The house was white with a peaked roof. It overlooked the road from a slope. My mother had dark green shutters put around the windows. She planted the Christmas tree on the slope. You could walk down the slope to the road, but there wasn’t a real path. Later, when there was a paved driveway, that’s how you usually went down, and walking across the slope, on a diagonal, past the dark almost black branches of the short Christmas tree firs – two or three of them, planted randomly – felt like something from the past.
The door to the basement opened onto the slope, a wooden door with two panes of glass, set inside the stone foundation of the house. It was a dark cold damp basement, the furnace in one corner, the washing machine and dryer side by side. There were steep steps leading down into the darkness of the basement from the dining room.
This house that seemed part of us, a member of the family, as if we all came from the same gene pool, making room for each other, invisible to each other because we were all of the same cloth – house, sisters, me, parents. All part of the same club.
My father brought a flowering azalea bush in a flower pot to me in the dark the evening of my fifteenth birthday, him coming home late from the office in the city, me already in bed at the top of the stairs in the attic room, he climbs the stairs, still in his overcoat, leaves the flower pot on the floor at the top of the stairs, leaves it without coming all the way up, says, “Happy Birthday.”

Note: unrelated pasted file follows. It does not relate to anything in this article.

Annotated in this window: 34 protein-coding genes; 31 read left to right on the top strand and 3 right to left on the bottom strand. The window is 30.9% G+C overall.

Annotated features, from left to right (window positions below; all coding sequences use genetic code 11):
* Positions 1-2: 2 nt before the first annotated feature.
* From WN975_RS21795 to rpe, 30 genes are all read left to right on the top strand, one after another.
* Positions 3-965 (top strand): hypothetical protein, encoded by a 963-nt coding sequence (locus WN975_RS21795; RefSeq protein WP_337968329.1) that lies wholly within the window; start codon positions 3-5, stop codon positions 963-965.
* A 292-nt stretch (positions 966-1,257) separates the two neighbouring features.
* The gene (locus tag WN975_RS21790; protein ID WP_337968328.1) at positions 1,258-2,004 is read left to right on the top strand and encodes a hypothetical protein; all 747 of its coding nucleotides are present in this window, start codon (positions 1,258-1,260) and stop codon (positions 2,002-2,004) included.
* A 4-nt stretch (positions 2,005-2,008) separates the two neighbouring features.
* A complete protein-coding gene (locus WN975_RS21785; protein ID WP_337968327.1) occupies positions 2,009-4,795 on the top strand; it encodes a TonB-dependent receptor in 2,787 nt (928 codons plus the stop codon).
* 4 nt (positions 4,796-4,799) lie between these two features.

My mother planted it later, somewhere near the old Christmas trees, on the slope that overlooked the road. I did not see if it flowered again.
Part of the house too was the sprawling maple tree that stood just a few feet away. When we first lived in the house and I was very small, my mother hung a swing from one branch, a plain board hung from two fine chains. Later, when we returned, and left, and returned again, the swing was gone, but I felt the presence of the tree, its branches reached to my attic window, and it too was part of us. Like the stone walls that criss-crossed the other slope, behind the house where the woods were.
We lived in other houses over the years, but they were other people’s houses. The white clapboard house was the one we returned to, the one that was ours.
It didn’t look like other people’s houses. It didn’t look like the houses of other people in my school or the places where I babysat -- houses and homes that their inhabitants took for granted. But I knew I would never live in smooth places like that, places that seemed to come out of a mold – appliances and wall-to-wall carpeting and ease and comfort softening every rough edge. Those places did not look beautiful to me, but they marked their inhabitants, defined them as people who had been included, people who were part of something I did not think anyone in my house could possibly ever be part of.